SCAQMD Refinery Committee Receives Comments on use of Toxic Chemical at Two Refineries
More than 400 residents and refinery workers attended a meeting in Torrance on Saturday of the South Coast Air Quality Management District’s Refinery Committee to provide input on the agency’s proposal to further regulate modified hydrofluoric acid (MHF), a highly toxic chemical used at two refineries in the region.
“We are here today because we are concerned about any potential risk to residents from the accidental release of this hazardous chemical,” said Clark E. Parker, Sr., Ph.D., chairman of SCAQMD’s Refinery Committee. “The SCAQMD staff has been working diligently for the past year with refinery representatives and community members to make sure that we come up with a sustainable alternative.”
Today’s meeting was also attended by committee Vice Chairman and Highland Mayor Larry McCallon and committee members Joseph Lyou, Ph.D., Wildomar Mayor Ben Benoit and Rolling Hills Estates Mayor Pro Tem Judith Mitchell. SCAQMD Chairman William A. Burke, Ed.D., joined the committee as an ad hoc member for today’s meeting.
During Saturday’s meeting, SCAQMD staff briefed the committee and the public on development of the agency’s proposed Rule 1410 and received public input on it. The proposed regulation is aimed at significantly reducing or eliminating the potential public health risk resulting from an accidental release of MHF.
More than 95 residents and refinery workers addressed the committee during its nearly five-hour meeting.
MHF is used at Torrance Refining Co., owned by PBF Energy, and at the Valero Wilmington Refinery. The acid is used in the refineries’ alkylation units as a catalyst to produce a component of high-octane gasoline. Other refineries in the region and many across the country use sulfuric acid in their alkylation units.
Hydrofluoric acid is considered more hazardous than sulfuric acid because upon contact it not only burns skin tissue, but also damages bone and is potentially fatal. Unlike sulfuric acid, it has a low boiling point and in the event of an accidental release it can form a dense, ground-hugging cloud that could travel into a nearby community.
Torrance Refining Co. and Valero Wilmington Refinery use hydrofluoric acid modified with an additive to reduce – but not eliminate — its hazardous impact and potential to travel. Both refineries also use various sensors, alarms and other safety systems to mitigate risk in the event of an accidental release of MHF. However, SCAQMD staff presented a scenario in which more than 5,000 pounds of MHF could be released during an accidental breach of one MHF storage tank at the Torrance refinery.
SCAQMD staff is currently considering a three-tiered approach to increasing safety and reducing or eliminating the risk of an accidental release of MHF at the Torrance and Wilmington refineries, including a potential phase out of MHF.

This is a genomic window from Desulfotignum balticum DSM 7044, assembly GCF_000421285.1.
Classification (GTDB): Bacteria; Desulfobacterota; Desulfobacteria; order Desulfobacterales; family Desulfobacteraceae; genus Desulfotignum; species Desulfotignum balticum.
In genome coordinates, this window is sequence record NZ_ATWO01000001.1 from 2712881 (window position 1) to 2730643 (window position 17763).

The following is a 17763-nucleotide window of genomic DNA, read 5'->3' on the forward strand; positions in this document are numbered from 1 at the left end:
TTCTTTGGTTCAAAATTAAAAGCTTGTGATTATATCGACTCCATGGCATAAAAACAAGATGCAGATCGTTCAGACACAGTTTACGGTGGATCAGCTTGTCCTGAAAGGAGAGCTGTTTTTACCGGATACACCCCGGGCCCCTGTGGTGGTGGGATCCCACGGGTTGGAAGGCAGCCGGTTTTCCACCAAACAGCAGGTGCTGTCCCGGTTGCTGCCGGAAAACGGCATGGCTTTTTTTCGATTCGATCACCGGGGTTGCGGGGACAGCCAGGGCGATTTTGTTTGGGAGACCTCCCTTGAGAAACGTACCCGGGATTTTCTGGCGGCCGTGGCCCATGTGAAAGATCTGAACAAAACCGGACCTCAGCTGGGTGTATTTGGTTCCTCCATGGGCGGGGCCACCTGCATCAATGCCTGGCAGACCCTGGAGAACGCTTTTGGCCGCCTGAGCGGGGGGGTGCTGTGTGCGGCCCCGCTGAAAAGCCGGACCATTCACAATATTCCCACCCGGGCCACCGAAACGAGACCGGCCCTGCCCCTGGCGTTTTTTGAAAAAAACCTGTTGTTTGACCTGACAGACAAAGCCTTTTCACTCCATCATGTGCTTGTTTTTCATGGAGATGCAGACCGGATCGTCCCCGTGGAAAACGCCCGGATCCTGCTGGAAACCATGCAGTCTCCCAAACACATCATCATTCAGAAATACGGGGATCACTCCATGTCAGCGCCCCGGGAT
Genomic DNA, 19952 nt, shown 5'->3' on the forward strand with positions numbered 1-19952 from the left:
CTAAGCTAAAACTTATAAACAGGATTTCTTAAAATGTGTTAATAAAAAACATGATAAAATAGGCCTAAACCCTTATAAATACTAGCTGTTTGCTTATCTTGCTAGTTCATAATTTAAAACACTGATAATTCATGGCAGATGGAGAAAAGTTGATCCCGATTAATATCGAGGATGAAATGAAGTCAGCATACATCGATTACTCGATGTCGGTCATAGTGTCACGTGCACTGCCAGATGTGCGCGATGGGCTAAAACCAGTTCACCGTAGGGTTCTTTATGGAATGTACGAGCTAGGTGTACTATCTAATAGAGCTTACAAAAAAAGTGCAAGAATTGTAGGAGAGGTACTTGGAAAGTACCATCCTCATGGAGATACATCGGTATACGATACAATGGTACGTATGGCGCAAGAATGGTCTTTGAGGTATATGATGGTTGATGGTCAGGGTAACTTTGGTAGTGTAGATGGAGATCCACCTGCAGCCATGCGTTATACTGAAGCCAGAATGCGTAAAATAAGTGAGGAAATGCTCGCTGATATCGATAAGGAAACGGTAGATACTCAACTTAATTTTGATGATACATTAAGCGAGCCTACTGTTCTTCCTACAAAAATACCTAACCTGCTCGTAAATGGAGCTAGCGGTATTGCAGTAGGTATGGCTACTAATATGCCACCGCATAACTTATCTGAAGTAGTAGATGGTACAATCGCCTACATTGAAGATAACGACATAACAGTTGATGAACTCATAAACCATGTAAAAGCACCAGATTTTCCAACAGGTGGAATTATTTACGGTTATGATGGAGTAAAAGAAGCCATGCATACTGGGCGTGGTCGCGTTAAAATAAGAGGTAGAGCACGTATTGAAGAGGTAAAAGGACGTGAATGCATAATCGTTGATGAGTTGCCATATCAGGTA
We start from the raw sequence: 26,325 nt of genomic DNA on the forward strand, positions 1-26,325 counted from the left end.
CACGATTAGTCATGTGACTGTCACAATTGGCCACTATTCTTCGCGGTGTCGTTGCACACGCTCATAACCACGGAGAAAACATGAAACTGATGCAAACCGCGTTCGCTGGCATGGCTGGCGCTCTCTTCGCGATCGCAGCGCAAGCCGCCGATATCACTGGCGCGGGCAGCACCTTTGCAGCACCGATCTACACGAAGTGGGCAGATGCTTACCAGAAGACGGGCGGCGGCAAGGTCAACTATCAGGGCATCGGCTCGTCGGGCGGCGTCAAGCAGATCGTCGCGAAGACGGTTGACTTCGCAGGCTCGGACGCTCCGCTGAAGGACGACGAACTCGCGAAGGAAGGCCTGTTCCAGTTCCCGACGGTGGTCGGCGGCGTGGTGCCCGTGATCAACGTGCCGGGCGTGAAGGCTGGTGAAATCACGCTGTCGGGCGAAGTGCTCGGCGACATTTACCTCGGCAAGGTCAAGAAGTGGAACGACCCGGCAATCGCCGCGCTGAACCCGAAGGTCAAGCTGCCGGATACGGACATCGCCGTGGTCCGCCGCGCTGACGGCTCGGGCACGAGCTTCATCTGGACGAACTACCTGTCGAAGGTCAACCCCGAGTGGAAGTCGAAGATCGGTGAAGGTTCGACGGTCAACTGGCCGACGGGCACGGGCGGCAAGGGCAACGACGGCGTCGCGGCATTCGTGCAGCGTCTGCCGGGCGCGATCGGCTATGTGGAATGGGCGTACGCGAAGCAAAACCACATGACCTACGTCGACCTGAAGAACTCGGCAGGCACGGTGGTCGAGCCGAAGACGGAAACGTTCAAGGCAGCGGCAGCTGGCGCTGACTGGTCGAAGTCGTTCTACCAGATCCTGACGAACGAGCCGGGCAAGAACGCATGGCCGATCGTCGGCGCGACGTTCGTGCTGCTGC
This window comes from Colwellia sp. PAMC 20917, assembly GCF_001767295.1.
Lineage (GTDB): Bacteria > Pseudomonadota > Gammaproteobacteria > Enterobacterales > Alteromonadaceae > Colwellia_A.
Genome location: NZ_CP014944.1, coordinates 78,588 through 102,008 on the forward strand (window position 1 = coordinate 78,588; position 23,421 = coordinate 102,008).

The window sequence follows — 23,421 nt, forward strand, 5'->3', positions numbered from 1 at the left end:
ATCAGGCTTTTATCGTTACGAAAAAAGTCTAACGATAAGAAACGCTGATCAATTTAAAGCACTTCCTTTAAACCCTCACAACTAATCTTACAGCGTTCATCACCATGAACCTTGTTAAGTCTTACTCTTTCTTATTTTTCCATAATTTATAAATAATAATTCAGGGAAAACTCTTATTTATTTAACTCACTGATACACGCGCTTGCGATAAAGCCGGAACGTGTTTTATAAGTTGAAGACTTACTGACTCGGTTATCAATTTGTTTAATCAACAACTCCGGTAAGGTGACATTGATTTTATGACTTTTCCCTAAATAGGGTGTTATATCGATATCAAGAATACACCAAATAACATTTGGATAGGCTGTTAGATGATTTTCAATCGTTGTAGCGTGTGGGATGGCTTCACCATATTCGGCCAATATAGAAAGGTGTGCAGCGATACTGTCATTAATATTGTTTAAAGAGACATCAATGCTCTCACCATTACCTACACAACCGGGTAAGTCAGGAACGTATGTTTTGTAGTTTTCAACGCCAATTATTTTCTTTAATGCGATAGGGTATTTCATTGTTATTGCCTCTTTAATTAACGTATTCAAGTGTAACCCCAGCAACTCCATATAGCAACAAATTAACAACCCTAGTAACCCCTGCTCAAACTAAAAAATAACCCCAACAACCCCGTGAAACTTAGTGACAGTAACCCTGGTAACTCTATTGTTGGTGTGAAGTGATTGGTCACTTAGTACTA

The 1st tier, to be implemented within six to 12 months after the rule is adopted, would ensure that both refineries install some additional safety equipment. The 2nd tier, to be put in place within two to four years, would require state-of-the-art sensors, cameras, automated safety systems and more comprehensive barriers. The 3rd tier, to be implemented within eight years, would require virtual failsafe systems such as underground MHF storage and full enclosure of alkylation units. As an alternative to tiers 2 and 3, the refineries could switch to an alternative such as sulfuric acid.
SCAQMD started developing its proposed Rule 1410 in April 2017, and since then has conducted six meetings of a working group composed of representatives from the refineries, community groups and other regulatory agencies.
At the conclusion of Saturday’s meeting, Refinery Committee Chairman Parker directed SCAQMD staff to report back to the committee within 75 days with a further developed rule proposal. The SCAQMD Board is tentatively scheduled to conduct a public hearing and consider adopting the measure at its July 6 meeting.
In February 2015, an explosion at the former ExxonMobil refinery in Torrance resulted in a large piece of debris nearly striking a large vessel containing MHF. As a result of the accident, community concerns about refinery safety and new information about the safety of MHF, SCAQMD began developing its proposed Rule 1410. For more information on SCAQMD’s Proposed Rule 1410, see http://www.aqmd.gov/home/rules-compliance/rules/proposed-rules/proposed-rule-1410.
The SCAQMD is the air pollution control agency for Orange County and major portions of Los Angeles, San Bernardino and Riverside counties.